The ‘Birds Aren’t Real’ Movement Isn’t A Joke

Teen Vogue: In the conversation at the Global Fact 9 conference, you said that Gen Z gets Birds Aren’t Real right away, whereas the older generation “very much does not.” Why do you think that is?

Peter McIndoe: I think comedy as an art form has progressed so rapidly. When it comes to Birds Aren’t Real, there’s an intuitive understanding of what we are doing with Gen Z or people my age. It has a lot to do with the context of comedy and a sense for the internet. The internet is sort of a whole new world and a whole new language. 

A lot of older people, understandably, don’t immediately see what Birds Aren’t Real means. It makes it fascinating for rallies, when we mobilize in real life and role-play. That dynamic is at its most effective when we are out in front of CNN or Twitter, counterprotesting, everyone playing the same archetype of this character.

If you’re on the internet, everyone sort of knows about the fringe conspiracy theorist, one of the most fascinating tragic characters in America. It’s almost role-playing Darth Vader and laughing at it rather than being scared about it. Comedy is a tool for processing, and it’s a necessary tool right now, when we’re living in unprecedented times with no blueprint for how to go about it.

TV: On the Birds Aren’t Real website, you call it a movement, but in many ways, the way you describe it, it sounds like a community. How do you define it?

PM: If I had to break it down, Birds Aren’t Real is an idea that people can tap into in the form of a movement and mobilize in real life; an immersive role-play experience that’s an effective diffusion tactic for counterprotesting. Calling it a movement is almost a too centralized way of putting it, because people tap into this idea who aren’t directly affiliated with us.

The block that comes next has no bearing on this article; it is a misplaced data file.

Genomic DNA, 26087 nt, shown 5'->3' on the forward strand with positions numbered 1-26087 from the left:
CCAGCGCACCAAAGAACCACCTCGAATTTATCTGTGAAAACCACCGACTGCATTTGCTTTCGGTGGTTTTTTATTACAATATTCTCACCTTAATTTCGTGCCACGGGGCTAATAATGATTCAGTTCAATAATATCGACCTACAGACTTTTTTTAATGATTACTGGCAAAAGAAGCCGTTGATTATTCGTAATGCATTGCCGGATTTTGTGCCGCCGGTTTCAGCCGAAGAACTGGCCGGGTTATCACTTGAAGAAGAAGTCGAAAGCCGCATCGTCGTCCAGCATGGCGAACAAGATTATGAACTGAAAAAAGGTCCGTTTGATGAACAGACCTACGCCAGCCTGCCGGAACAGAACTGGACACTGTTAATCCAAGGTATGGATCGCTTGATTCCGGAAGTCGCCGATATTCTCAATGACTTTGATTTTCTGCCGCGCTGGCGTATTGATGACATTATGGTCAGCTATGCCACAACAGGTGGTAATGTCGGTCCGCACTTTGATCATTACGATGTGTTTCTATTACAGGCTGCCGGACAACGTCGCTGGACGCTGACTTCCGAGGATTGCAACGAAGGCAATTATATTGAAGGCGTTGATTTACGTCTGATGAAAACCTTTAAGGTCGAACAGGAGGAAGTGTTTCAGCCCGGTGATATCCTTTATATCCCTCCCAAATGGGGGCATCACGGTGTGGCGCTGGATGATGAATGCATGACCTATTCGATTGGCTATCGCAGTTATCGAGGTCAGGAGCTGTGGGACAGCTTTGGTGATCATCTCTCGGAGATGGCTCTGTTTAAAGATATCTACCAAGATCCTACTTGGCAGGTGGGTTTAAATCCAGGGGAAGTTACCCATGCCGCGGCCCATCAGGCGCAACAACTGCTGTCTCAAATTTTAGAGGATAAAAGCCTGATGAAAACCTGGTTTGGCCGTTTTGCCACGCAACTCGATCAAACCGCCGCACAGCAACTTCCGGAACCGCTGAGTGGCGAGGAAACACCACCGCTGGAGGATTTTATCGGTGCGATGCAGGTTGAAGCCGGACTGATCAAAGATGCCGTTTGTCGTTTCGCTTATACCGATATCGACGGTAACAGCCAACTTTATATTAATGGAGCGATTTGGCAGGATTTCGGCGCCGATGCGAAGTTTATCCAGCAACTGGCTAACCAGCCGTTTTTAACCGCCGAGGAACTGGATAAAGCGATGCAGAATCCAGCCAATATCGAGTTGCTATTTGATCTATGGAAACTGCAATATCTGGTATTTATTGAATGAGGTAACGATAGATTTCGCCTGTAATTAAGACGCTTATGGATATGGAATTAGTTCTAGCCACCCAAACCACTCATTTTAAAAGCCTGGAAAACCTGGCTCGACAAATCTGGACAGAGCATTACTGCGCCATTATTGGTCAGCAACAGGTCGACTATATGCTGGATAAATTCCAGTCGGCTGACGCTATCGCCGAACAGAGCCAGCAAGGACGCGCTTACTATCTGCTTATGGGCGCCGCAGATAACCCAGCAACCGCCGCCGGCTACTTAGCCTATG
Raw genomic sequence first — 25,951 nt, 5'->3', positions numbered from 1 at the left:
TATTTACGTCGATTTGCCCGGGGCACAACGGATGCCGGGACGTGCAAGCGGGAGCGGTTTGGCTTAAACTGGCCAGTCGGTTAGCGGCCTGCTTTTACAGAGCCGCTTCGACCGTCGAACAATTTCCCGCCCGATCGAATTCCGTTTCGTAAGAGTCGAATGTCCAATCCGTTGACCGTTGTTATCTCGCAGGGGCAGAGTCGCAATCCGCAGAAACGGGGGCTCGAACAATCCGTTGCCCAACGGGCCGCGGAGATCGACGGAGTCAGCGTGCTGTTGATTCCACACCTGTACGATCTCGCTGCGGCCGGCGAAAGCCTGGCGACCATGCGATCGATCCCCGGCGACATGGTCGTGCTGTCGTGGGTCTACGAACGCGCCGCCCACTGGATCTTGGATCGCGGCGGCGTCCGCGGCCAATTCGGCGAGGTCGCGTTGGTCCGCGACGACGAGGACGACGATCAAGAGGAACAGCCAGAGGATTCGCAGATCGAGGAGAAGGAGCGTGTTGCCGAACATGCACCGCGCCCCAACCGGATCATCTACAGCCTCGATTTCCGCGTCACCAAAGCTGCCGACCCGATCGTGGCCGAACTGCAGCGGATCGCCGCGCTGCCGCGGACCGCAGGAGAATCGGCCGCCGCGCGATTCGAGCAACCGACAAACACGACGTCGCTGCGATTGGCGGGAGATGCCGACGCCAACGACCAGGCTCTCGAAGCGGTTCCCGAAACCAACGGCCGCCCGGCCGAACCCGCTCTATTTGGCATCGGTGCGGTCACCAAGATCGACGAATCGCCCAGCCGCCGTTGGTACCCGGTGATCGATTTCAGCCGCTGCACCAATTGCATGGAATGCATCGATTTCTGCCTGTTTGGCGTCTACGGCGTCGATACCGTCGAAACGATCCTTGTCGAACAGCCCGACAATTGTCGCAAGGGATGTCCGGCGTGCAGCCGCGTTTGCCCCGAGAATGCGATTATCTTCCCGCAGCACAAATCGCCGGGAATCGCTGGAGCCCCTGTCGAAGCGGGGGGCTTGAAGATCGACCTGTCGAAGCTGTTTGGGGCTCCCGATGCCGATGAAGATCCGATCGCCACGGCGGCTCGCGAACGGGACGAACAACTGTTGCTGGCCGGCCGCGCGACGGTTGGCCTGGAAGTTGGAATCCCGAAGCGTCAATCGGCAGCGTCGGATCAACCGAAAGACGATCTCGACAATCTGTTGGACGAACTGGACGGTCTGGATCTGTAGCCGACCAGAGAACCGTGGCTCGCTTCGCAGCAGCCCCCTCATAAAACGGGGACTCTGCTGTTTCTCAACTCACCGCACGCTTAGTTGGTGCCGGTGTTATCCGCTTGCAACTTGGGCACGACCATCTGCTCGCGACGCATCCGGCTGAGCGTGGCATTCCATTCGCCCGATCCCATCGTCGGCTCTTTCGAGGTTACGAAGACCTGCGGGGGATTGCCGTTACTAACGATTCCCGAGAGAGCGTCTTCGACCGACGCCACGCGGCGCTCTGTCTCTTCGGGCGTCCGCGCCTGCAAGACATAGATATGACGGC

With Birds Aren’t Real, we do have a movement side of it — the Bird Brigade, with local chapters around the United States. But some of the most inspiring things about Birds Aren’t Real are from people who aren’t even directly affiliated. 

Last year, at the University of Cincinnati, there was an antiabortion [rally] after the six-week abortion ban went into effect in Texas, which at the time felt so bleak and weird. Counterprotesters were there trying to get these people off campus, and it was escalating. There were members of the Bird Brigade who walked up with “Birds Aren’t Real” signs and took a different approach to counterprotesting: Instead of confronting those ideas with healthy, legitimate, rational ideas, these people almost met the absurdity with more absurdity and essentially overwhelmed the antiabortion protesters. They didn’t know what to do with this. They were faced with a mirror. It was just designed to scramble them. And it worked as an effective tool that didn’t escalate anything.

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